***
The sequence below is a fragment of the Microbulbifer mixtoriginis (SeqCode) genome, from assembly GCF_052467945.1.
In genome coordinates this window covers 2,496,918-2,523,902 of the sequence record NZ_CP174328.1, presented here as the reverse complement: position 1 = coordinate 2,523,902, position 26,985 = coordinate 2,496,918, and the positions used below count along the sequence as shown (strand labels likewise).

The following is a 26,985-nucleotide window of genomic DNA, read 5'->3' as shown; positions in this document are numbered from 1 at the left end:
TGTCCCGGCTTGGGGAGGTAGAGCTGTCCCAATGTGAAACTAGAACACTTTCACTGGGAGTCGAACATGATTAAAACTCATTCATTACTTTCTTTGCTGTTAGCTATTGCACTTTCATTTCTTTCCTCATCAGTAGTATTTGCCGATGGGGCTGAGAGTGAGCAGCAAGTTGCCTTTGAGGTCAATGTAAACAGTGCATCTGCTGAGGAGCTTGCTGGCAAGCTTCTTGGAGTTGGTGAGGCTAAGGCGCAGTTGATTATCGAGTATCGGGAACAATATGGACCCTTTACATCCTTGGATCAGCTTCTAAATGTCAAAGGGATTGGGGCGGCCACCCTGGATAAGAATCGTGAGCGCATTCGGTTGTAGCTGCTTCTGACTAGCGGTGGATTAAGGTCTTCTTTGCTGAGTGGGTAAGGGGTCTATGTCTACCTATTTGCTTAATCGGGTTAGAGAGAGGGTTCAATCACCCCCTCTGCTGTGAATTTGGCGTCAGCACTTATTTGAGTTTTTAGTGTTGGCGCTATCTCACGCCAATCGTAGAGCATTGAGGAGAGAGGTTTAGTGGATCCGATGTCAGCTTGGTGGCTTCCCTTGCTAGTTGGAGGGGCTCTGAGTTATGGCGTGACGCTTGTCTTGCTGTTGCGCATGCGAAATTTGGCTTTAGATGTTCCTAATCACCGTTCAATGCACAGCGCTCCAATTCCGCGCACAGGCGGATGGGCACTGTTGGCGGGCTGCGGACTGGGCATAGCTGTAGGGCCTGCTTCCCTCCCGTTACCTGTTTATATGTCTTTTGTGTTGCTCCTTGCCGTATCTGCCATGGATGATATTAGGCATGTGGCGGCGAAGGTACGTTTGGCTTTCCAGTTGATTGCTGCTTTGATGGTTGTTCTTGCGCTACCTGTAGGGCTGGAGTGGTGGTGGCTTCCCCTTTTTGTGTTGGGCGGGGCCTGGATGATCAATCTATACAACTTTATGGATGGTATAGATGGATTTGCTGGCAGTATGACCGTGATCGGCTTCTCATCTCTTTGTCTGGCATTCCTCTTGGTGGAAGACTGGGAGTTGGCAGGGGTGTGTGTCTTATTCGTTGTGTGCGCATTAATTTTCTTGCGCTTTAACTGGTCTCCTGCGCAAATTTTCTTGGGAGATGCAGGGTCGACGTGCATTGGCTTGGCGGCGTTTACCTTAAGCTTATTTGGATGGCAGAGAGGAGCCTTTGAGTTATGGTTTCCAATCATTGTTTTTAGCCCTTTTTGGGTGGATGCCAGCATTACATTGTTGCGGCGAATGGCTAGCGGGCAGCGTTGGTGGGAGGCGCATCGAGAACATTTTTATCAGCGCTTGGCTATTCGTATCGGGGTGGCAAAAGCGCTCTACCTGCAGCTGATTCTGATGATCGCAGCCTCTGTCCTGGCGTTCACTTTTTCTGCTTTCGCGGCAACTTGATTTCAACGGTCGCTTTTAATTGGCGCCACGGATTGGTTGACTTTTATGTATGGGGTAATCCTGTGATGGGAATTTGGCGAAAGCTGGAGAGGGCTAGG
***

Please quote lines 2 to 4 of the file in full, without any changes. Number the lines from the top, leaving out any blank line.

In genome coordinates this window covers 2,496,918-2,523,902 of the sequence record NZ_CP174328.1, presented here as the reverse complement: position 1 = coordinate 2,523,902, position 26,985 = coordinate 2,496,918, and the positions used below count along the sequence as shown (strand labels likewise).

The following is a 26,985-nucleotide window of genomic DNA, read 5'->3' as shown; positions in this document are numbered from 1 at the left end:
TGTCCCGGCTTGGGGAGGTAGAGCTGTCCCAATGTGAAACTAGAACACTTTCACTGGGAGTCGAACATGATTAAAACTCATTCATTACTTTCTTTGCTGTTAGCTATTGCACTTTCATTTCTTTCCTCATCAGTAGTATTTGCCGATGGGGCTGAGAGTGAGCAGCAAGTTGCCTTTGAGGTCAATGTAAACAGTGCATCTGCTGAGGAGCTTGCTGGCAAGCTTCTTGGAGTTGGTGAGGCTAAGGCGCAGTTGATTATCGAGTATCGGGAACAATATGGACCCTTTACATCCTTGGATCAGCTTCTAAATGTCAAAGGGATTGGGGCGGCCACCCTGGATAAGAATCGTGAGCGCATTCGGTTGTAGCTGCTTCTGACTAGCGGTGGATTAAGGTCTTCTTTGCTGAGTGGGTAAGGGGTCTATGTCTACCTATTTGCTTAATCGGGTTAGAGAGAGGGTTCAATCACCCCCTCTGCTGTGAATTTGGCGTCAGCACTTATTTGAGTTTTTAGTGTTGGCGCTATCTCACGCCAATCGTAGAGCATTGAGGAGAGAGGTTTAGTGGATCCGATGTCAGCTTGGTGGCTTCCCTTGCTAGTTGGAGGGGCTCTGAGTTATGGCGTGACGCTTGTCTTGCTGTTGCGCATGCGAAATTTGGCTTTAGATGTTCCTAATCACCGTTCAATGCACAGCGCTCCAATTCCGCGCACAGGCGGATGGGCACTGTTGGCGGGCTGCGGACTGGGCATAGCTGTAGGGCCTGCTTCCCTCCCGTTACCTGTTTATATGTCTTTTGTGTTGCTCCTTGCCGTATCTGCCATGGATGATATTAGGCATGTGGCGGCGAAGGTACGTTTGGCTTTCCAGTTGATTGCTGCTTTGATGGTTGTTCTTGCGCTACCTGTAGGGCTGGAGTGGTGGTGGCTTCCCCTTTTTGTGTTGGGCGGGGCCTGGATGATCAATCTATACAACTTTATGGATGGTATAGATGGATTTGCTGGCAGTATGACCGTGATCGGCTTCTCATCTCTTTGTCTGGCATTCCTCTTGGTGGAAGACTGGGAGTTGGCAGGGGTGTGTGTCTTATTCGTTGTGTGCGCATTAATTTTCTTGCGCTTTAACTGGTCTCCTGCGCAAATTTTCTTGGGAGATGCAGGGTCGACGTGCATTGGCTTGGCGGCGTTTACCTTAAGCTTATTTGGATGGCAGAGAGGAGCCTTTGAGTTATGGTTTCCAATCATTGTTTTTAGCCCTTTTTGGGTGGATGCCAGCATTACATTGTTGCGGCGAATGGCTAGCGGGCAGCGTTGGTGGGAGGCGCATCGAGAACATTTTTATCAGCGCTTGGCTATTCGTATCGGGGTGGCAAAAGCGCTCTACCTGCAGCTGATTCTGATGATCGCAGCCTCTGTCCTGGCGTTCACTTTTTCTGCTTTCGCGGCAACTTGATTTCAACGGTCGCTTTTAATTGGCGCCACGGATTGGTTGACTTTTATGTATGGGGTAATCCTGTGATGGGAATTTGGCGAAAGCTGGAGAGGGCTAGG